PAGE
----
On the 14th of April 2009, the French L'Express newspaper published a report claiming that information hacked from a French laboratory's network had been emailed from a computer registered to Baker to a Canadian doping lab, and he and Landis were "invited" to answer questions in a French court. Controversially in view of the lack of evidence it was able to find, the court gave Baker a one-year suspended sentence. Baker continues to state that the case against him had deep flaws and insists that he had no part in doping and has never knowingly received or sent on illegally-obtained documents.
|Eros Poli, one history's most likable professional cyclists|
Eros Poli, born in Isola della Scala on this day in 1963, said that he only took up cycling because of the ban on using private cars for any purpose other than getting to work during the oil crisis of 1973 - he was given a choice, a bike or roller skates, and chose the bike. A talented sprinter in his own right, Poli became known as Mario Cipollini's lead-out man and was extremely successful in this role, not least of all because at 1.97m tall he was one of the very few riders big enough for the 1.89m Cipollini to be able to draft behind.
Like Cipollini and most large, heavy riders, Poli hated mountain stages - yet he attempted one of the most remarkable attacks ever seen in the Tour de France on Mont Ventoux in 1994. Having calculated that if he built up enough momentum on the flat approach his speed would carry him through and he'd reach the summit with a comfortable lead, he hit the infamous mountain at full speed and pedaled hard to the top. It worked: he was first to the top, though Ventoux proved much harder than he'd anticipated (just as it invariably does) and his 20' lead dropped to 3'39", his efforts winning him the Combativity award for the stage.
Cipollini was frequently accused of being arrogant during his career; yet while he shared Cipo's taste for flamboyant clothes and had the "Italian Stallion" looks that are considered sufficiently appealing by a sufficient number of people for him to have emulated Cipo's playboy lifestyle had he have chosen to do so, Poli was a far more self-effacing character and, despite many successes during his amateur career, didn't believe until he was 28 that he could be a professional rider. When asked during an interview which words he would like carved on his gravestone, he replied: "Here lies Eros Poli - famous for being tall and coming last in the Giro d'Italia." It was he who, in 1997, went to Tour director Jean-Marie Leblanc to announce that the riders had decided not to race for the first 45km of Stage 10 so that they could gather together and pay their respects at the memorial to Fabio Casartelli, who had been killed on the Tour two years earlier.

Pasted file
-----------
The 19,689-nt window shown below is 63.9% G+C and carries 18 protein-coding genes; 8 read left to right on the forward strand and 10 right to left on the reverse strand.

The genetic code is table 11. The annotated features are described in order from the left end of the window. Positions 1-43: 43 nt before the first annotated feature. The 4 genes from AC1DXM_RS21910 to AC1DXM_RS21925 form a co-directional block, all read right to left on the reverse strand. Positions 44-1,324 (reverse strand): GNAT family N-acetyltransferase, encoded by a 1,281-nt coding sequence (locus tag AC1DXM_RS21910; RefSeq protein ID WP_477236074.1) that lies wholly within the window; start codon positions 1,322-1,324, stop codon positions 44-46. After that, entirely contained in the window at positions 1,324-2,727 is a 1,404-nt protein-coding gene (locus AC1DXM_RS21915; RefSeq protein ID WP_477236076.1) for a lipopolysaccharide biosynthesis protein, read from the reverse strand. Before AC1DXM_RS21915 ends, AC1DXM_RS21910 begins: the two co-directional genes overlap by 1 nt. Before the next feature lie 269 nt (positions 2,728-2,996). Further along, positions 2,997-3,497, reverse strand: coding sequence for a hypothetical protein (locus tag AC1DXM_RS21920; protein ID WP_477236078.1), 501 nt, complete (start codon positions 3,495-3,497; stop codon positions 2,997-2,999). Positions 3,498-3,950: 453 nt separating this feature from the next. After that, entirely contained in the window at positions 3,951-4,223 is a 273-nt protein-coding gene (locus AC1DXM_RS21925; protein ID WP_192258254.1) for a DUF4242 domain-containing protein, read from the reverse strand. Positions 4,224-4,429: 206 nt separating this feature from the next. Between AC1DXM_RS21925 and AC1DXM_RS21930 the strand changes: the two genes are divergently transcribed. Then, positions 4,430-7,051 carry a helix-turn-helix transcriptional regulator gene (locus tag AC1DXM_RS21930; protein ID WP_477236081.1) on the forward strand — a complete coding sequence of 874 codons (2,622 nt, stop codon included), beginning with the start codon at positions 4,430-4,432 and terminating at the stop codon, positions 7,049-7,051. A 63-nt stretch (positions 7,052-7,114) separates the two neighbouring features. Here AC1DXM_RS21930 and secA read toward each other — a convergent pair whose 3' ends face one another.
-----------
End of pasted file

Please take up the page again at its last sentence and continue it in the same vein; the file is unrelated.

When asked by Cycling News about that remarkable stage win on Ventoux, Poli's answer was typical for him. Having explained that, for him, working for Cipollini was an honour, he talked briefly about himself before changing the subject to the success of a team mate: "Yes, that was the realisation of a dream. It was me, in the lead, all alone, the guy who people were applauding, like an actor on the stage. I was centre-stage, face to face with the public. Fantastic. That's why when I crossed the finish line I made a gesture of thanks. Me, the insignificant bike rider, the team rider of whom there are a hundred in the peloton. I had the chance to win a mythical stage with the Ventoux in the programme. And it's droll, because I felt the same sensation when Cedric [Vasseur] won his stage at La Chatre last week When I learnt that he'd won I was tearful with emotion, on the bike..."
Gabriele Bosisio, born in Lecco, Italy on this day in 1980, was a relatively unknown rider who enjoyed little success until he won Stage 7 at the Giro d'Italia in 2008, then finished fifth overall at the Tour of Britain later the same year. The next year, he was second at the National Time Trial Championship which took place in late June; then on the 6th of October news broke that a sample he provided on the 2nd of September had proven positive for EPO, an out-of-competition test carried out after suspicious blood values were detected on his biological passport. He was provisionally suspended by his LPR Brakes team, then banned from competition for two years on the 28th of April 2008 - as the ban was backdated to the announcement of the positive test, it expired on the 5th of October 2011 and he made his return with Utensilnord-Named - a team formed by his old managers after LPR Brakes dissolved in 2009 - in 2012.
Other cyclists born on this day: Erwin Thijs (Belgium, 1970); Yumiko Suzuki (Japan, 1960); Sebastian Kartfjord (Norway, 1987); Sören Lausberg (East Germany, 1969); Trần Văn Nen (South Vietnam, 1927); Gottlieb Amstein (Switzerland, 1906, died 1975); Roland Surrugue (France, 1938, died 1997); Francesco Bellotti (Italy, 1979).